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Which words carry the most weight? | The Triangle

Which words carry the most weight?

Wikipedia: Ben Schumin
Wikipedia: Ben Schumin

Though swear words appear to be the most malicious insults, they no longer encompass much meaning since they are overused. Words that are typically deemed as less hurtful can hurt the most if they uncover an apparent insecurity.

Frustration and profanity go hand-in-hand. Swearing to vent is quite common; so common that swear words almost seem to lose their power. Because they are wildly overused, these words have also lost some of their meaning and gravity. Yet, when someone that normally chooses to avoid this slanderous vocabulary resorts to a curse word, it becomes more powerful. Simply put, the less curse words are used, the more meaning they have. If your grandmother drops the f-bomb at a Thanksgiving dinner, it would hold a hell of a lot more meaning than if your “thug” brother casually swears while he sits on the couch doing nothing particularly important with his life. When that previously untouched word is uttered for the first time, it is full of untapped potential and everyone is put slightly off their stride.

This umbrella of redundancy covers other, nontraditional profanity that are free to remain without a censor, but somehow manage to strike deeper than any other word can hope to. Words like “coward” strike a chord deep inside and are hurtful when uttered because there is an implication that there is a true grudge; one that is true enough for one to reach deep and find something so nastily uncommon. Being called a liar can hurt depending on who utters it, but being called a disgrace to the society you belong to or told you are absolutely worthless feels more like an attack on character. The slur “harlot” borders the line of curse word territory, yet that may be because such a word is dedicated to only the most dire circumstances. Many people would not even reach the level of insult required to dredge up such a vehement offense. The amount of hate and vitriol in these words makes them what they are. When used in conjunction with tone, these words evoke a deeper sense of pain, much stronger than what they originally intended to. A voice laced with scorn and layered with disgust drives home a point just as powerfully as word choice.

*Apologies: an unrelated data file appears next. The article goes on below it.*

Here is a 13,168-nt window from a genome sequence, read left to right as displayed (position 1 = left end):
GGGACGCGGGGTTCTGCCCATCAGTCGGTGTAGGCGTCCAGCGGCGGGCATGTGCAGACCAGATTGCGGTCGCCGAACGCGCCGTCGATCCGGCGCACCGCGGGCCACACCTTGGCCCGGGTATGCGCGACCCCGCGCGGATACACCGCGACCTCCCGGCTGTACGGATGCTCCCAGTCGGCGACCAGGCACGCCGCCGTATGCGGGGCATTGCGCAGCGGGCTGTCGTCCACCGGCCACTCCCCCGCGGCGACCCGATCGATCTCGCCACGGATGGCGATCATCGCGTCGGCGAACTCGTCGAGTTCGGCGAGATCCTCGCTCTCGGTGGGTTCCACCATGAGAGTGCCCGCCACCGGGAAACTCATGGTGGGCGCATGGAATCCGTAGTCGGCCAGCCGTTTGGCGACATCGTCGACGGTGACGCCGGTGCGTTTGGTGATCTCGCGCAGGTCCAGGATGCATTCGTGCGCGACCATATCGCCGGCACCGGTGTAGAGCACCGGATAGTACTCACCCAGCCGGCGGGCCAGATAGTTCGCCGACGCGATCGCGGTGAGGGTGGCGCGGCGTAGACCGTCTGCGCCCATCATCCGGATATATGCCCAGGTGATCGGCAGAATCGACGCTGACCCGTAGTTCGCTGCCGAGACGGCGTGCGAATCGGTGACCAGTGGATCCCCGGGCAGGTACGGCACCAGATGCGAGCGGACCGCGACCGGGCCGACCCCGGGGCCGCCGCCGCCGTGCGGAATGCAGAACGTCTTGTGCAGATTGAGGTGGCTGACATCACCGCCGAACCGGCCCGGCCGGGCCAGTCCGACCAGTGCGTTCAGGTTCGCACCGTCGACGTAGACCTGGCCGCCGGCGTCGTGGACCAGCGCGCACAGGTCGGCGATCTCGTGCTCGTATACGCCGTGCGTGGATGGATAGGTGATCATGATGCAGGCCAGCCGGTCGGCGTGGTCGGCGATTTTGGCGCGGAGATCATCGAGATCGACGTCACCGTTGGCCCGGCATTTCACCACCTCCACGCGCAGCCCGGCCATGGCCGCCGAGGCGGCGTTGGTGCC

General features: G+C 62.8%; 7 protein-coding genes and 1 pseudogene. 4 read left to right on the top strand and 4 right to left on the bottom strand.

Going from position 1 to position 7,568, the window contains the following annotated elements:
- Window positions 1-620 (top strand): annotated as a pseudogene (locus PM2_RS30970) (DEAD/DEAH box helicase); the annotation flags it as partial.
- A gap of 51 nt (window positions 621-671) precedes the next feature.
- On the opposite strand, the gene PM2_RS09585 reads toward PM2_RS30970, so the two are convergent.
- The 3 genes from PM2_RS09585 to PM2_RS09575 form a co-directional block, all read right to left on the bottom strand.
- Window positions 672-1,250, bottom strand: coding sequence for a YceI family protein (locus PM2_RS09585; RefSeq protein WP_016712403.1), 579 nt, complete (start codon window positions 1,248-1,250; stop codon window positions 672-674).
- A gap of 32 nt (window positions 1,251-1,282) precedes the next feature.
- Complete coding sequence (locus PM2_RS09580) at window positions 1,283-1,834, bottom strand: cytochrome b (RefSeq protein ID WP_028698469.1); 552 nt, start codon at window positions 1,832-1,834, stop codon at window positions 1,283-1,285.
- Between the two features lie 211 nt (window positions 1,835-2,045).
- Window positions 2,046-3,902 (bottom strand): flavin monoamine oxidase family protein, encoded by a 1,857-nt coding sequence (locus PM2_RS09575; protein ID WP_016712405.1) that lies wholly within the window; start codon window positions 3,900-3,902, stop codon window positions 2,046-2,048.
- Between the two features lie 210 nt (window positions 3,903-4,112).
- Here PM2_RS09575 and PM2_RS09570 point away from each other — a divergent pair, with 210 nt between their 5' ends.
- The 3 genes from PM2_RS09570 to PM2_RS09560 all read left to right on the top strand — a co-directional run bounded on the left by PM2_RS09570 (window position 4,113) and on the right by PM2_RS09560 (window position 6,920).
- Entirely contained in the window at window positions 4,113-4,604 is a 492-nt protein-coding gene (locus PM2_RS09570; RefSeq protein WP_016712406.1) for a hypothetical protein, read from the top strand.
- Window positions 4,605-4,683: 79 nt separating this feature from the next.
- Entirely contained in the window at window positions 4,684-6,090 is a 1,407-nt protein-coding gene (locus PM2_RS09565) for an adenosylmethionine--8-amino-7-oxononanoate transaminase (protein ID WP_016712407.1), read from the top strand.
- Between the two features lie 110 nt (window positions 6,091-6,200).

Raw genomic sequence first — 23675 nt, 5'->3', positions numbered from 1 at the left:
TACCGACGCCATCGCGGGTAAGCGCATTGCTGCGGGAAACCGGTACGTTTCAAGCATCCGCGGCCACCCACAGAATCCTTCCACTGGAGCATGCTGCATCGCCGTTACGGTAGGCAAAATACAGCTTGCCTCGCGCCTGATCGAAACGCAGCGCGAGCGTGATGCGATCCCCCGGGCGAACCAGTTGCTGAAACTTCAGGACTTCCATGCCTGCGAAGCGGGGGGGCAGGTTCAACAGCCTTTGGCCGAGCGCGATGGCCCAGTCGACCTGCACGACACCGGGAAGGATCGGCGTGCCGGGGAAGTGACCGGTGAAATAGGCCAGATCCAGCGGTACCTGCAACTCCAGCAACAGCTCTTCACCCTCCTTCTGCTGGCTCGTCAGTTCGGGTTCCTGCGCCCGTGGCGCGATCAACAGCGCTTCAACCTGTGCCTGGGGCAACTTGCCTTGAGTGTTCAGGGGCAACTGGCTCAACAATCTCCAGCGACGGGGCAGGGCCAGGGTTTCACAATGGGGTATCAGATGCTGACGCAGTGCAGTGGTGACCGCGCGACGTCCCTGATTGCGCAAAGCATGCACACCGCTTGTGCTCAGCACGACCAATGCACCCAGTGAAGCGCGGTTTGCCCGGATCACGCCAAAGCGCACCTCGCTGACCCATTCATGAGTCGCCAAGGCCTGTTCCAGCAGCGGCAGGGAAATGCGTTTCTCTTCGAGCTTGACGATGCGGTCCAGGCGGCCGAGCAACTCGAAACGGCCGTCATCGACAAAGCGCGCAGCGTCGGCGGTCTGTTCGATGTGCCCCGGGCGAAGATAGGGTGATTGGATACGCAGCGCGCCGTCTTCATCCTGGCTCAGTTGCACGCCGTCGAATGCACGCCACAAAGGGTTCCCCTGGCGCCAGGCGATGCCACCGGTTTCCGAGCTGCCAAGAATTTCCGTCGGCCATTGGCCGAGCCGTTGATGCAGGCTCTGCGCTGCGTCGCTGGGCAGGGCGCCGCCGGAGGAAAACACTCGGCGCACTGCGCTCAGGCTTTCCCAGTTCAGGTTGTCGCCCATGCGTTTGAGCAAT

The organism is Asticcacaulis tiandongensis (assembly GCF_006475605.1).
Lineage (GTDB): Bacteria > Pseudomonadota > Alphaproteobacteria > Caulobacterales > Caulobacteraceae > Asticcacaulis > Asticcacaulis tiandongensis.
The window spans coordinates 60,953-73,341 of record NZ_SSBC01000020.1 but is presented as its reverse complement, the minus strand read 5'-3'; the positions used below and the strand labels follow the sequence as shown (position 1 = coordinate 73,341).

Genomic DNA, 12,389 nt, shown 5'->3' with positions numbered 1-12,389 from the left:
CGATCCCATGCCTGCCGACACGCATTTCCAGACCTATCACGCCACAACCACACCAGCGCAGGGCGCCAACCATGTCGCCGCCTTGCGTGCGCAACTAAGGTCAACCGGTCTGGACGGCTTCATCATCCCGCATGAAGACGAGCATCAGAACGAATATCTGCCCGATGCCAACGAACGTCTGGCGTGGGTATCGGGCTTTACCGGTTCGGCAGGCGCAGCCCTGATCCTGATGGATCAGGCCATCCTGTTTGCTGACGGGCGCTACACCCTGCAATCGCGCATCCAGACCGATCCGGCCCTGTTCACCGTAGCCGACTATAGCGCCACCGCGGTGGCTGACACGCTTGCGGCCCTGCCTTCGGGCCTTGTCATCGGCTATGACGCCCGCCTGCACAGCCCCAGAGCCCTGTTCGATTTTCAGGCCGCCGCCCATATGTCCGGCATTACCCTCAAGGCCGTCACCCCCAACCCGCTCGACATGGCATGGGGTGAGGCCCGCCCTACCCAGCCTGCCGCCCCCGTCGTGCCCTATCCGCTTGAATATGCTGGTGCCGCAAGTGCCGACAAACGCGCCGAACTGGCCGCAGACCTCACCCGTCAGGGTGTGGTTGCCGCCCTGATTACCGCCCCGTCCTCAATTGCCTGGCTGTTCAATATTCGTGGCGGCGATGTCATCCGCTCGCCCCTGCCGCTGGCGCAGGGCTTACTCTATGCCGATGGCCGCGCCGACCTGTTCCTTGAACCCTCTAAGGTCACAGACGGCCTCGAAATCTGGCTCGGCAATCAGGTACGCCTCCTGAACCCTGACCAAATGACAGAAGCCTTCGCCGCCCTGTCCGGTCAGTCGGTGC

Of all the words that are in any way debilitating in nature, the ones that contain a ring of truth are the worst. Some words may seem worse to me than they do to you simply because on some deep, dark and secret level, I am terrified that they are true. The words prey on our insecurities and gently prick our secret fears until our very character is questioned. Not many wish to be called “average” when it comes to something that they are deeply passionate or secretly vain about. We fear that we truly are worthless and that our lives will not matter in the grand scheme of things. An unkind word underscored with the truth makes us question our abilities and is far worse than any profane language we may encounter.